Quote of the week

Although judicial proceedings will generally be bound by the requirements of natural justice to a greater degree than will hearings before administrative tribunals, judicial decision-makers, by virtue of their positions, have nonetheless been granted considerable deference by appellate courts inquiring into the apprehension of bias. This is because judges ‘are assumed to be [people] of conscience and intellectual discipline, capable of judging a particular controversy fairly on the basis of its own circumstances’: The presumption of impartiality carries considerable weight, for as Blackstone opined at p. 361 in Commentaries on the Laws of England III . . . ‘[t]he law will not suppose possibility of bias in a judge, who is already sworn to administer impartial justice, and whose authority greatly depends upon that presumption and idea’. Thus, reviewing courts have been hesitant to make a finding of bias or to perceive a reasonable apprehension of bias on the part of a judge, in the absence of convincing evidence to that effect.

L'Heureux-Dube and McLachlin JJ
Livesey v The New South Wales Bar Association [1983] HCA 17; (1983) 151 CLR 288
2 April 2009

For the record….

Cape Judge President John Hlophe’s lawyers wrote a letter to the Judicial Services Commission on March 27, accusing it of bias and raising several issues on the intended procedure to be used by the JSC. For the record I post here a list of the concerns. Judge for yourself whether these are valid or not:

* The absence of any protection for judicial independence,

* That the judges of the Constitutional Court did not formally lay a complaint against Hlophe after he allegedly approached two Constitutional Court Judges to influence them on a case regarding Jacob Zuma’s alleged involvement in the arms scandal,

* That the JSC remained silent when the complainants (the Constitutional Court judges), continued to deal with the content of their complaint against Hlophe in judicial proceedings,

* The Judges of the Constitutional Court issued court directions and invited the litigants in the matter,

* That the JSC took an adversarial position in litigation when Hlophe went to the courts to defend his constitutional rights (instead of remaining neutral),

* That the JSC took a posture denying Hlophe from processing his complaints quickly while they allegedly helped to fast track the resolution of the complaint when the judges of the Constitutional Court applied for leave to appeal,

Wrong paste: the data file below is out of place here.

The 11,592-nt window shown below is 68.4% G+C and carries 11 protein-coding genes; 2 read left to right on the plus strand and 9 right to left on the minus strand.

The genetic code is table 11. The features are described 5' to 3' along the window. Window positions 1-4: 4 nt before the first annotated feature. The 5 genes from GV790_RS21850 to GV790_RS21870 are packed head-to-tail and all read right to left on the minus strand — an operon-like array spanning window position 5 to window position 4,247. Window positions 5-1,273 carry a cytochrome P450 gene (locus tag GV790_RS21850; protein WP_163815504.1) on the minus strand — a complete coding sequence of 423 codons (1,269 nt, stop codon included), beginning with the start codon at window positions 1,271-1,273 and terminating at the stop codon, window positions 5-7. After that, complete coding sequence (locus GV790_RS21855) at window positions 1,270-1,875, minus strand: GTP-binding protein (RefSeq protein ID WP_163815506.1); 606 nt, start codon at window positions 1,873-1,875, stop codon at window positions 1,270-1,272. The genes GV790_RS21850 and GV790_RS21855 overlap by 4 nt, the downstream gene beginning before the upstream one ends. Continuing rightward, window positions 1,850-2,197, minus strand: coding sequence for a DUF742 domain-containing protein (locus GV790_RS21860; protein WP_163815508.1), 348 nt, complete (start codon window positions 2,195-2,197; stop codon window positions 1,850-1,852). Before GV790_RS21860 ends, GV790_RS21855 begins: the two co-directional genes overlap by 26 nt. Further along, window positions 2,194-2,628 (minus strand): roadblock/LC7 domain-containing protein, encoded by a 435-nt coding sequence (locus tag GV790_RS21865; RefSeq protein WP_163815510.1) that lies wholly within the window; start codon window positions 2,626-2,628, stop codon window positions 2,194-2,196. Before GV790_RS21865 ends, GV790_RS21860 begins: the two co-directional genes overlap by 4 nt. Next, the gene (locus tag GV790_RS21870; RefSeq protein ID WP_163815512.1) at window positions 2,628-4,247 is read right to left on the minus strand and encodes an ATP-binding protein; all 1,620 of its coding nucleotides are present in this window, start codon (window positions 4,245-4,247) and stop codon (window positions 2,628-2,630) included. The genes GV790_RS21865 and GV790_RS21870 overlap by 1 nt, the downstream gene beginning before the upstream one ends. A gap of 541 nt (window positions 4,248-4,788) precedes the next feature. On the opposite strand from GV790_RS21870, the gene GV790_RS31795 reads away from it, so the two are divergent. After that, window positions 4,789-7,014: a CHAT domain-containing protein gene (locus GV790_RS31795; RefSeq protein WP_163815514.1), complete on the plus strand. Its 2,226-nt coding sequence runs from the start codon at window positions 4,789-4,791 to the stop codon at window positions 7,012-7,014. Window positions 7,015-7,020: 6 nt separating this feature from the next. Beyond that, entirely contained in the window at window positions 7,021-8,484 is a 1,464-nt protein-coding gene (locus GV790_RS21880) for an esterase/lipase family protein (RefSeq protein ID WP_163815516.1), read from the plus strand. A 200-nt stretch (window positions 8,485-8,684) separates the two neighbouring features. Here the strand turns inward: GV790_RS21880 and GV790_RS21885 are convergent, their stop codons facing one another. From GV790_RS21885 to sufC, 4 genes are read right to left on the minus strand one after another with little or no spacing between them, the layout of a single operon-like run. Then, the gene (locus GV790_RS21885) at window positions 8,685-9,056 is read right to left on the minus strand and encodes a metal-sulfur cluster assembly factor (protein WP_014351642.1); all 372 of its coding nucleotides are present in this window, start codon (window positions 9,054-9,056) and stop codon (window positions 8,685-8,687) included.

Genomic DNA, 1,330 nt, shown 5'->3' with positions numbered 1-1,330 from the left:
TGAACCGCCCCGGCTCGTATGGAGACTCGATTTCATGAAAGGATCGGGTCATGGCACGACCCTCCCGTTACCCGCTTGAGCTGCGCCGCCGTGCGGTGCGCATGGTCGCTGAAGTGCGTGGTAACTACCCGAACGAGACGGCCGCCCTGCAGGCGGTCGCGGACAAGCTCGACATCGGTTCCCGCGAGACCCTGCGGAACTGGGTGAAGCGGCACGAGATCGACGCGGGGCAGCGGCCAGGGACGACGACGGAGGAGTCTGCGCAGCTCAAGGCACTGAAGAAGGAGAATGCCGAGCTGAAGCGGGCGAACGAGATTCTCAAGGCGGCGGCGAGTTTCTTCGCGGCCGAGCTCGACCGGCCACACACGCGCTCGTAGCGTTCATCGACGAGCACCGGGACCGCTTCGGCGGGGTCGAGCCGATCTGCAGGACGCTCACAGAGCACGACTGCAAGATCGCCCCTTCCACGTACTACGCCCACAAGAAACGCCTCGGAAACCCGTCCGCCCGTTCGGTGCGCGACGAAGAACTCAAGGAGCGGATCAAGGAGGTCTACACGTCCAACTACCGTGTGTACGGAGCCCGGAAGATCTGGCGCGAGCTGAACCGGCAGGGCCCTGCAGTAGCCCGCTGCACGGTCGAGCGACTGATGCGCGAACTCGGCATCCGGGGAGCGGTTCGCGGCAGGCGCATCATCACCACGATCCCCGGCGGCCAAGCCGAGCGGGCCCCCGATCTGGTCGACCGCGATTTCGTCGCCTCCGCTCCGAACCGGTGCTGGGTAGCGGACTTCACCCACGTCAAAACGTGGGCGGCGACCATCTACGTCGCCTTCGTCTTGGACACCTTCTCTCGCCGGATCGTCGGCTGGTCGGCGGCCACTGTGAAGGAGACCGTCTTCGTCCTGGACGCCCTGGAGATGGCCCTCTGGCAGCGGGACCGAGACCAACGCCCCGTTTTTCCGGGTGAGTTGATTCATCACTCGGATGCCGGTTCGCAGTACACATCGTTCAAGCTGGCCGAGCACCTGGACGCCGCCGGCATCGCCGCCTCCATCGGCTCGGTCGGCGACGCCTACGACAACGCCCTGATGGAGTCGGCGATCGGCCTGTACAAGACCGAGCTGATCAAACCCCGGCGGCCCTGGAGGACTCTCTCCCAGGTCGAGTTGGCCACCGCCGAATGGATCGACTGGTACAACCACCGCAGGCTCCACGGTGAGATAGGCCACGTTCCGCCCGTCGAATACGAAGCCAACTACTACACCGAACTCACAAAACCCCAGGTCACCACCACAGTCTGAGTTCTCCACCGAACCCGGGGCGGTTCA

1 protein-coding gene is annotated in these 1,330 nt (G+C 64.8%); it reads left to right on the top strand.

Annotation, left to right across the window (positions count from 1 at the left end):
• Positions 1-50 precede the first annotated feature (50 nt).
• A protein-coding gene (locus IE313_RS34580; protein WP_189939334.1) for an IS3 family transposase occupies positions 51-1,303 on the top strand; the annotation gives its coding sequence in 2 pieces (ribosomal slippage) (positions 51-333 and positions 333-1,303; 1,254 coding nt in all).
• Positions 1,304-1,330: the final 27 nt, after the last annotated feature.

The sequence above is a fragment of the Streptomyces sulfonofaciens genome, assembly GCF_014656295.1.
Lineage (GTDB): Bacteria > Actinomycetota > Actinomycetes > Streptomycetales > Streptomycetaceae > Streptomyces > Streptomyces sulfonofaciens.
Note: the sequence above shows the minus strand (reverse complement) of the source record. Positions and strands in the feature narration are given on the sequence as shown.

* That the JSC proceeded to set dates for the hearing on the merits of the complaints, as if the outcome of the appeal by the Judges of the Constitutional Court to the SCA was already known to the JSC,

* That the JSC’s outlines of the areas of its inquiry are clearly one-sided and biased in favour of the Constitutional Court judges. (That the majority of the issues which were pertinent for Hlophe were not scheduled for consideration),

* That judges are under a duty to protect judicial independence when making complaints about other judges,

* That Justice Jafta revealed a part of the issues covered in a conversation with Hlophe, while at the same time making only partial disclosure of the information,

* That the JSC does not deal with the apparent contradiction in which the two judges are disavowing any intentions to be complainants or to make any further statements in the matter,

* That the JSC never sought clarification for the separate legal representation regarding this matter and the fact that lawyers who purport to represent all the judges are now speaking on their behalf, contrary to their stated position,

* That it is apparent that Judge Kate O’Regan played a significant part in developing, formalising and finalising the complaint, yet the JSC excluded her from the list of witnesses,

* That the JSC imposed on the parties its own ad hoc procedures and its own choice of the witnesses, without consulting Hlophe,

* Not all 13 Constitutional Court judges, who were identified as complainants, were chosen as witnesses, and Hlophe asks why certain judges were exempted from testifying,

* That the JSC has chosen Hlophe as a witness without consulting him,

* That the areas that the JSC had outlined for the investigation demonstrated clear bias.

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